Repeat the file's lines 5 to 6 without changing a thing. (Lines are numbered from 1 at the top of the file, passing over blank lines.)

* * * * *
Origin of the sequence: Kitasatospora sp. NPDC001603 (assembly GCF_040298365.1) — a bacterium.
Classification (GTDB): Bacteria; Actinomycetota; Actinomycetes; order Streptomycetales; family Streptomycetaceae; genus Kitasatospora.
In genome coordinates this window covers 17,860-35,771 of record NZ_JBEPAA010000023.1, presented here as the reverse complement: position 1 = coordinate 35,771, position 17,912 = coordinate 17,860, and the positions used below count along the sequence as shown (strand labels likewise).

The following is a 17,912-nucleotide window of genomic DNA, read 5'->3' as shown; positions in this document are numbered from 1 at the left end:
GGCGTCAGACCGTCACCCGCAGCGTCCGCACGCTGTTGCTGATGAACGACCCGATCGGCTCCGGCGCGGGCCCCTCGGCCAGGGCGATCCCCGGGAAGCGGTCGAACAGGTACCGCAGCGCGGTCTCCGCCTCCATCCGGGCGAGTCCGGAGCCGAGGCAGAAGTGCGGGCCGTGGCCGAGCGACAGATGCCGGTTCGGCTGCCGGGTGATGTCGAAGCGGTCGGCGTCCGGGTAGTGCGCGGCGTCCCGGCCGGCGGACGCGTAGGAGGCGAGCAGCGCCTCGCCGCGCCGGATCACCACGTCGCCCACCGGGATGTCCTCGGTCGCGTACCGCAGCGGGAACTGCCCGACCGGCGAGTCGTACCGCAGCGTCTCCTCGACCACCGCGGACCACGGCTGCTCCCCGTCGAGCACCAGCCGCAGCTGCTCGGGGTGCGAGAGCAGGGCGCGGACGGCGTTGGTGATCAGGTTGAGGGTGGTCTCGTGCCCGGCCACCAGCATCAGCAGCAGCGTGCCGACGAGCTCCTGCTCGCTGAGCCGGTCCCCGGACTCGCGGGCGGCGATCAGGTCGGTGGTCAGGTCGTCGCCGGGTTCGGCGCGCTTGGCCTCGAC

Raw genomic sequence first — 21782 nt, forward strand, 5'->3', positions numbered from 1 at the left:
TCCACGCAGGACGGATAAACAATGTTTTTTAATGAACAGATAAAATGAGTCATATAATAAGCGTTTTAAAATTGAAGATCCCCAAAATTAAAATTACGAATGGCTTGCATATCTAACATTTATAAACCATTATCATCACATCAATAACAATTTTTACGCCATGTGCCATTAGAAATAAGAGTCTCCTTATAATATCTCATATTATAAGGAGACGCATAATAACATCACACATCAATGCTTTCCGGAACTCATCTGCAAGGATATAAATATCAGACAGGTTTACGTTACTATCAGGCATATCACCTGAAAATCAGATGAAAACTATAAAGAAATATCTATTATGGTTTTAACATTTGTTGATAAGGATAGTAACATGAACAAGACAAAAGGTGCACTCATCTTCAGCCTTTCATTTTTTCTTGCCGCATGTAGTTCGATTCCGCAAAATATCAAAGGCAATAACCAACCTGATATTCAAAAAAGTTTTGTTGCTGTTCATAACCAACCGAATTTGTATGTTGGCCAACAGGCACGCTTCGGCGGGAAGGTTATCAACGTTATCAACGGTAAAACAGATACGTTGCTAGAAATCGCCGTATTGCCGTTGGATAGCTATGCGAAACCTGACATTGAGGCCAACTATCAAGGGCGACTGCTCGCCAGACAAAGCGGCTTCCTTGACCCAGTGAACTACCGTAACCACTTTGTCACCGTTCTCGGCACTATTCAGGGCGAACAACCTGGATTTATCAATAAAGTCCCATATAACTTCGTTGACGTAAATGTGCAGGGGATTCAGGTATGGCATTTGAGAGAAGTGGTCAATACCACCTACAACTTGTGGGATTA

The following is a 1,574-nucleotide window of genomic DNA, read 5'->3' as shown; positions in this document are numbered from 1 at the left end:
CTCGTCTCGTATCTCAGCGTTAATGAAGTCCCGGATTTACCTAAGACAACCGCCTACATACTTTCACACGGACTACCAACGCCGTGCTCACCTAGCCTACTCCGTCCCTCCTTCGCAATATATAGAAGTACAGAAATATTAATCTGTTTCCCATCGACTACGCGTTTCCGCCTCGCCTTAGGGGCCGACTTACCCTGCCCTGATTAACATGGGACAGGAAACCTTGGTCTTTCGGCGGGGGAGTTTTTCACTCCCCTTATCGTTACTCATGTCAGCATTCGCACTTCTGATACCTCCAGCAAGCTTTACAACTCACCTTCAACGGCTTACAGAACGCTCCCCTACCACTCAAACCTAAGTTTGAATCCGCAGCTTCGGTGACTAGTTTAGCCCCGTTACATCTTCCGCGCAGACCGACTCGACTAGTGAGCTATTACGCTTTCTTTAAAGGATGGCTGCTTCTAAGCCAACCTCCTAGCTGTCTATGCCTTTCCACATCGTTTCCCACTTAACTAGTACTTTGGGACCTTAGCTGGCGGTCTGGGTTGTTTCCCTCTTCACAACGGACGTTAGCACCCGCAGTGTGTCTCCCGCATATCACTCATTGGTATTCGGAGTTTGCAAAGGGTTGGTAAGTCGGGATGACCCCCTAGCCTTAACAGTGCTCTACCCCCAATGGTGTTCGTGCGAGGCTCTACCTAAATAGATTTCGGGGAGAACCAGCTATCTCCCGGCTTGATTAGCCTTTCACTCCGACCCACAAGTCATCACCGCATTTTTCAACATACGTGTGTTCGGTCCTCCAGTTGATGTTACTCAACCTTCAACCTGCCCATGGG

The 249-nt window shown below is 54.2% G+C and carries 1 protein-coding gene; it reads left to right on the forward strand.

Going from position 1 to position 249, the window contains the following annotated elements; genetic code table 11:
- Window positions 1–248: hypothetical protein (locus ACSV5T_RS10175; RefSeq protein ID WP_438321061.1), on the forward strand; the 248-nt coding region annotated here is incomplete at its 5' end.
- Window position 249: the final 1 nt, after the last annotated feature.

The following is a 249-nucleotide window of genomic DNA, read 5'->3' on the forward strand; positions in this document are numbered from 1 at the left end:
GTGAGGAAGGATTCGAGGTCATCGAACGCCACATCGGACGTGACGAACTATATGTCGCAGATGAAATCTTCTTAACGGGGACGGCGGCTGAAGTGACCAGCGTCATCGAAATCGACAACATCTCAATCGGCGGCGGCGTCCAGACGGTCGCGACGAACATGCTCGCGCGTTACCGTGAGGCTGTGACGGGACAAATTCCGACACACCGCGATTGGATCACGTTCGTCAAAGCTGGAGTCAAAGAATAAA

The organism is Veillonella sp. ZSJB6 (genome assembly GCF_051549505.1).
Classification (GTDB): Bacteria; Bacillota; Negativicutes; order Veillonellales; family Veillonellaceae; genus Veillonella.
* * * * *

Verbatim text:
GGCGTCAGACCGTCACCCGCAGCGTCCGCACGCTGTTGCTGATGAACGACCCGATCGGCTCCGGCGCGGGCCCCTCGGCCAGGGCGATCCCCGGGAAGCGGTCGAACAGGTACCGCAGCGCGGTCTCCGCCTCCATCCGGGCGAGTCCGGAGCCGAGGCAGAAGTGCGGGCCGTGGCCGAGCGACAGATGCCGGTTCGGCTGCCGGGTGATGTCGAAGCGGTCGGCGTCCGGGTAGTGCGCGGCGTCCCGGCCGGCGGACGCGTAGGAGGCGAGCAGCGCCTCGCCGCGCCGGATCACCACGTCGCCCACCGGGATGTCCTCGGTCGCGTACCGCAGCGGGAACTGCCCGACCGGCGAGTCGTACCGCAGCGTCTCCTCGACCACCGCGGACCACGGCTGCTCCCCGTCGAGCACCAGCCGCAGCTGCTCGGGGTGCGAGAGCAGGGCGCGGACGGCGTTGGTGATCAGGTTGAGGGTGGTCTCGTGCCCGGCCACCAGCATCAGCAGCAGCGTGCCGACGAGCTCCTGCTCGCTGAGCCGGTCCCCGGACTCGCGGGCGGCGATCAGGTCGGTGGTCAGGTCGTCGCCGGGTTCGGCGCGCTTGGCCTCGAC

Raw genomic sequence first — 21782 nt, forward strand, 5'->3', positions numbered from 1 at the left: